Argentina demonstrated its zero-tolerance to terrorism with blacklisting of Hezbollah. The assets were frozen on Thursday, the 25th anniversary of an attack on its soil. The US and other countries applaud Argentina’s decision.
The designation of Hezbollah as a terroristic organization is the first in Latin America, where the Lebanon-based group has been active over the decades. Argentina’s President Macri said that terroristic group poses a current threat to security and the integrity of the economic and financial order of his country.
The blacklisting Hezbollah comes ahead of the US Secretary of State Mike Pompeo’s goals during a four-day tour in Latin America. The White House hailed Mr Macri’s decision and expressed the hope that Brazil and Paraguay will take similar steps during a regional counterterrorism conference Pompeo will attend Friday in Buenos Aires.
According to Mr Pompeo, for Argentina, it is an important step in cutting off Hezbollah’s “ability to plot terrorist attacks.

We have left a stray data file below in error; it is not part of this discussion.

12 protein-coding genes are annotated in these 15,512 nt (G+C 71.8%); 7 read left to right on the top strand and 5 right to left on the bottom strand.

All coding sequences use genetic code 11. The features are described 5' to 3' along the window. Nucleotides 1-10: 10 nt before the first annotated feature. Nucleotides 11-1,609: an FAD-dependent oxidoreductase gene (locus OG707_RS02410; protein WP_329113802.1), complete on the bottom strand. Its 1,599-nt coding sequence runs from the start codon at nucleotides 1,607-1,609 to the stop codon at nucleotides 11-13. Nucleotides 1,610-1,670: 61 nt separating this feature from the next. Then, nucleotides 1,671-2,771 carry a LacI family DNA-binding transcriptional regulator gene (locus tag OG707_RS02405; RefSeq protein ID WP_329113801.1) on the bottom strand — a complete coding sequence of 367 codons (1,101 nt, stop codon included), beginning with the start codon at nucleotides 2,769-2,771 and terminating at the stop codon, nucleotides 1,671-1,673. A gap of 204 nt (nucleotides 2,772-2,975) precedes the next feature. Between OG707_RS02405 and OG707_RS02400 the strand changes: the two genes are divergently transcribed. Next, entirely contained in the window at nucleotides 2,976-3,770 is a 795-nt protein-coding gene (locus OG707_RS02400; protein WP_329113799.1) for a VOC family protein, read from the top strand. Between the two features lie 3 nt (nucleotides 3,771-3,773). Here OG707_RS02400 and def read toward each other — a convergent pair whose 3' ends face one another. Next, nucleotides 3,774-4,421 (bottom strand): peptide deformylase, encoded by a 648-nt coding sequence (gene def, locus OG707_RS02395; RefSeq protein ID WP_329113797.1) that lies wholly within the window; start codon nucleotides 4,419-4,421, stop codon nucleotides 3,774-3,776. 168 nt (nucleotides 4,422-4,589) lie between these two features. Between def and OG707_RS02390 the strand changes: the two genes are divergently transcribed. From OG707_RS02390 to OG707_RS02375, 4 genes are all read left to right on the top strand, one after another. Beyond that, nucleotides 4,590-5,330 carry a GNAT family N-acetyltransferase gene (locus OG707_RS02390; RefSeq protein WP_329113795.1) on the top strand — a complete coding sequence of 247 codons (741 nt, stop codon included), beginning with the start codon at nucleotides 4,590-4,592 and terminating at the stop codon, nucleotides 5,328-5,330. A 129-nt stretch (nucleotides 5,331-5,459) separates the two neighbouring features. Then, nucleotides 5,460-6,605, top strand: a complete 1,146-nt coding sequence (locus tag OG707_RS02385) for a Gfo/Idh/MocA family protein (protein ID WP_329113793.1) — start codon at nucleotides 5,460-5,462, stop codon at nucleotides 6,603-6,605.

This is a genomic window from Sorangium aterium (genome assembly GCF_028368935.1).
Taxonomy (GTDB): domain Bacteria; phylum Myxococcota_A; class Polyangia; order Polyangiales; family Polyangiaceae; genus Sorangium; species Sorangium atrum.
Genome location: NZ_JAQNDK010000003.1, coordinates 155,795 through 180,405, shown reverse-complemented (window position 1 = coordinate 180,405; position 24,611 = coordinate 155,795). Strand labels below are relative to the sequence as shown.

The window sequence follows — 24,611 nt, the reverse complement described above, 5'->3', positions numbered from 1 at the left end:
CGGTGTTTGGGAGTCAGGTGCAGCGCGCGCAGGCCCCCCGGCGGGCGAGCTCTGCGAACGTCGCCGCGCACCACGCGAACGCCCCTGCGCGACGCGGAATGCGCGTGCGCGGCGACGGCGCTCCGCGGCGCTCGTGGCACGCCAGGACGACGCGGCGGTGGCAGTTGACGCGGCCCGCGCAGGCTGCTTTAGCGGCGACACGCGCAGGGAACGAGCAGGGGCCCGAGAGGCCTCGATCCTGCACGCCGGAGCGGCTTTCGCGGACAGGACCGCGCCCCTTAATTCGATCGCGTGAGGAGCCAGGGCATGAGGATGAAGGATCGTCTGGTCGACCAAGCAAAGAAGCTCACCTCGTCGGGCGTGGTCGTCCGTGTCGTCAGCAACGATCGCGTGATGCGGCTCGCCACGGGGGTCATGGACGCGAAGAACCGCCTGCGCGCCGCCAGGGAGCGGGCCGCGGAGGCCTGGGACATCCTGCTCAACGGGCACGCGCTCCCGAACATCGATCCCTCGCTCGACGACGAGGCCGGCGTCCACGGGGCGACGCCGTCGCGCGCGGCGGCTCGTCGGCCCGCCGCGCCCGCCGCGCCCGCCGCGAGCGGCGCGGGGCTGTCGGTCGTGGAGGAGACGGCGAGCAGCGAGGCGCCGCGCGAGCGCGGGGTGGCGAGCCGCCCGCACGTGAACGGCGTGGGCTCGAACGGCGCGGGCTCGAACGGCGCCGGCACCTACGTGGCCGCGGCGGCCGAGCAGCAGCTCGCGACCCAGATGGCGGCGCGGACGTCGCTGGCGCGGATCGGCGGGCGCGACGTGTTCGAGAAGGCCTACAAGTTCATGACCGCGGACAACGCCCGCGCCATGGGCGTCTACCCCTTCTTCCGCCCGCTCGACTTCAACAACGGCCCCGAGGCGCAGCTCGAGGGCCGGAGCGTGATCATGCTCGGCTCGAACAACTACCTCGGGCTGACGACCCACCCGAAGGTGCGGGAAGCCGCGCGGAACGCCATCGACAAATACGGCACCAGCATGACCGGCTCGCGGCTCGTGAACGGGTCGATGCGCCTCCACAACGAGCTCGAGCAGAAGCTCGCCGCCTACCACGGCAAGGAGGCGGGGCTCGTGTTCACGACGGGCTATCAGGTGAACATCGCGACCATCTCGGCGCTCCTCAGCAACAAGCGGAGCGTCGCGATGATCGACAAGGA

In July 1994, a car bomb exploded at the building of the Argentine Israelite Mutual Association in the Argentinean capital, Buenos Aires, killing 85 people and injuring 300 others.
International community applauds Argentina’s blacklisting of Hezbollah
Argentina accuses the Lebanese movement of carrying out the bombing, an allegation that Hezbollah describes as “categorically false.” However, Buenos Aires has so far failed to provide substantial evidence and prove that Hezbollah was behind the attack.
Bahrein Foreign Ministry highlighted President Macri’s decision as a new step towards the international community’s recognition of the danger of this terrorist cell to global peace and security.
“The Ministry of Foreign Affairs of Kingdom of Bahrain welcomed the decision of the Argentine Republic to designate Hezbollah as a terrorist organization and freeze its members’ assets on its territory,” Bahrein said in a statement.